The night express!—
Then all is still and cold,
And the slow moon rising. .
Over the counter huddles the holder
of the lives of men:
A grim, hoary-bearded man,
With grimy hands.
He ponders the scratched pen marks,
Written in the feverish haste of ebb
ing hope,
• Beside the bed of a dying man.
-This vial holds the precious fluid
craved by millions.
Within this tiny glass sufficient
strength to save a scare of lives
Or drive a hundred men insane.
—The scales teeter-totter,—poise—
The light is dim.
By merest chance
He may have read aright the messnge
of the hand
That holds a life at stake.
Words are the strings on the harp
of language. Poe’s fingers touch them
and the divine, soul-charming tones
become rhapsodies that enchant the
very air and make the hard winds of
wisdom cease for a while their boast
ful blowing and yield to the lyric
breezes that bear the rarest melodies
that poets ever sang. —M. A. S.
Of late years there has come into
being something that has been called
a renaissance, not entirely differ
ent f"em the artistic and intellectual
re-birth in the 16th century. It has
affected all realms of art, sculpture,
painting, and, mere particularly ard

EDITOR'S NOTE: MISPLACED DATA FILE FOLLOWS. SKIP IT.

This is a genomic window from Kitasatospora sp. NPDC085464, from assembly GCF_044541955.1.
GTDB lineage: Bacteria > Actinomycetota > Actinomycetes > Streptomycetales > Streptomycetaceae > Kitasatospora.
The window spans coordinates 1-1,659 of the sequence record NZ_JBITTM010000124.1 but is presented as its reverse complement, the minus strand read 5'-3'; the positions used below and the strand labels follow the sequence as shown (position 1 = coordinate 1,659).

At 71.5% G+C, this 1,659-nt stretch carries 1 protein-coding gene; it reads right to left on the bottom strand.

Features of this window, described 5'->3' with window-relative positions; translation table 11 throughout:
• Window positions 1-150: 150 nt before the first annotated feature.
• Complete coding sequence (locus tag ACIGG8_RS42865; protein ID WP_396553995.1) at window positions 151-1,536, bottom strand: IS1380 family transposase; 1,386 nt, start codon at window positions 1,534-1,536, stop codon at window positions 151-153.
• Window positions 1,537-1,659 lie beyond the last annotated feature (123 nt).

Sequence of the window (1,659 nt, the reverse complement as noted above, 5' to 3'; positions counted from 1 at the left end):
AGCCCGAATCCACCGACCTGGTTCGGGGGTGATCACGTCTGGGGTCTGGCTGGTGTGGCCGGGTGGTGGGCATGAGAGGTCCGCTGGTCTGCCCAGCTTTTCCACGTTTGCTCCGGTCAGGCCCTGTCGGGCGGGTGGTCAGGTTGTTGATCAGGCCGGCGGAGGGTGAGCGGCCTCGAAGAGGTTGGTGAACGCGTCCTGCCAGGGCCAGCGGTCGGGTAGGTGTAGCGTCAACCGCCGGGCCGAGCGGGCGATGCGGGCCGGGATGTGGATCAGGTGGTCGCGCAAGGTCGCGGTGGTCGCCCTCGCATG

widely, literature—or, still better,
The product of this change, this in
fleunce of free-thinking and free-act
in_ <;n our poetry, has been that form
of composition known as free verse or
“vers libre.” It has received its
stripes and seoffings, is still receiving
them, but is coming into its own and
is attracting the serious considera
tion and attention that it merits.
A professor of the University re
cently set two classes to writing this
verse which finds its truest worth in
allowing the writer to express his or
her exact views in the plainest way
and with the best symbolism and im
agry wnth out being hindered by an
ignorance of verse form and the diffi
culty of metrical construction. The
result has fc/ean a turning here on the
campus from the usual forms of col
lege verse and we have a .deluge of
verse libTe. A few drops thereof are
pprinkled here.
Across the water
Brood is flowing
In streams, in torrents.
Men are exhorted—
Kill! Kill! Kill!
Each machine gun
Or flying zeppelin
Deepens, widens, the flood.
All Europe is drunk
With the red wine
Of killing.
And as on ineentinve
They offer the iron-cross.
And here?
For wasting one heartful
In a moment of passion,
We hang a man.
Wheeler and Conklin are both qiute
They manage well now, but tell me,
how in
The very dickens,
Could they eat chickens,
If Wheeler had Conklin’s chin.
New York, Oct. 31.—'Macaroni took
a jump today of 30 per cent. The
war and scarcity of labor were given
as causes.
The Bachelors’ club has cause to
grieve, and storm
Against the powers that hold the
clutching hand
Of iron control upon the price of
For, hearings of the luck the boys
have had
In keeping down the cost of living
The barons cast about to find the